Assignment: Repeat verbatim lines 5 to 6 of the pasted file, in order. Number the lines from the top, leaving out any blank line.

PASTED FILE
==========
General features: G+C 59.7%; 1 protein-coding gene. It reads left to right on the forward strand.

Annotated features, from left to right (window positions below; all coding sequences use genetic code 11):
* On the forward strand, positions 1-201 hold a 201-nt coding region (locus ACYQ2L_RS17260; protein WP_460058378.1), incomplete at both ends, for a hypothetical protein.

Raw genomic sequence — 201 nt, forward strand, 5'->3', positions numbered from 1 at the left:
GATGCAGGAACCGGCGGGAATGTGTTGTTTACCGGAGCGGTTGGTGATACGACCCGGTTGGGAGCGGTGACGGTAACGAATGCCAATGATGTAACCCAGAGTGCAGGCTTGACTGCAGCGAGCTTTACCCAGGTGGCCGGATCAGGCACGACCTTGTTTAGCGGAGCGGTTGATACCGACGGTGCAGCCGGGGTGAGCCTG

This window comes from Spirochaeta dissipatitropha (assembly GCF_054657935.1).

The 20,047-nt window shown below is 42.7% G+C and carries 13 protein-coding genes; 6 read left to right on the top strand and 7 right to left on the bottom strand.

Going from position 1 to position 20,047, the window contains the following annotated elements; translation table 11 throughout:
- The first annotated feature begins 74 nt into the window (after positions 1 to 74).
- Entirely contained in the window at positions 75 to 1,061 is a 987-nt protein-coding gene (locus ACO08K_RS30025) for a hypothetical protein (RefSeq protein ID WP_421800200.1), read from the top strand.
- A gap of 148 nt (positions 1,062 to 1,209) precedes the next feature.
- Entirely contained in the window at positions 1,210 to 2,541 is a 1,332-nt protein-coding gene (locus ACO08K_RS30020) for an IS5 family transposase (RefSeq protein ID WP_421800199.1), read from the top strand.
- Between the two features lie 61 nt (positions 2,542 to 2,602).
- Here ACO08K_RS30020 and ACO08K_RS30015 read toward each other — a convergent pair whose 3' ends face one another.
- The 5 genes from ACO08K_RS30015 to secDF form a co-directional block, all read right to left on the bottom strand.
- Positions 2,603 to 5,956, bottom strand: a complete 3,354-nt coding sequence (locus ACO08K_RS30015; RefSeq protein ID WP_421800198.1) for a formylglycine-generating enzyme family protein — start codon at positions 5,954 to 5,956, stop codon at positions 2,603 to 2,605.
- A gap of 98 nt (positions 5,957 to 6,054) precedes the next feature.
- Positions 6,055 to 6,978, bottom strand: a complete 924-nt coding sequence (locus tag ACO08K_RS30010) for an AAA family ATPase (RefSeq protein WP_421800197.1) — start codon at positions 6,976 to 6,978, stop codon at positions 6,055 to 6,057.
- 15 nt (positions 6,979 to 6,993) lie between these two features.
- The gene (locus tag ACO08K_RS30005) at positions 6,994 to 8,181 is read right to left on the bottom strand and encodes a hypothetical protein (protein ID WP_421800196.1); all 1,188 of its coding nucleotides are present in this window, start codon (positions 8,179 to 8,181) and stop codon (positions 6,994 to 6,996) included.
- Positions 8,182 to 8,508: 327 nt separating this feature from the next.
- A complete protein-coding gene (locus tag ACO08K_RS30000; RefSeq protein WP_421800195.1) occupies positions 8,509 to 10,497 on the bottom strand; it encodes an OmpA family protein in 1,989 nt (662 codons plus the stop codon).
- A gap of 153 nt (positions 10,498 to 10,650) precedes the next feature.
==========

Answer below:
GATGCAGGAACCGGCGGGAATGTGTTGTTTACCGGAGCGGTTGGTGATACGACCCGGTTGGGAGCGGTGACGGTAACGAATGCCAATGATGTAACCCAGAGTGCAGGCTTGACTGCAGCGAGCTTTACCCAGGTGGCCGGATCAGGCACGACCTTGTTTAGCGGAGCGGTTGATACCGACGGTGCAGCCGGGGTGAGCCTG

This window comes from Spirochaeta dissipatitropha (assembly GCF_054657935.1).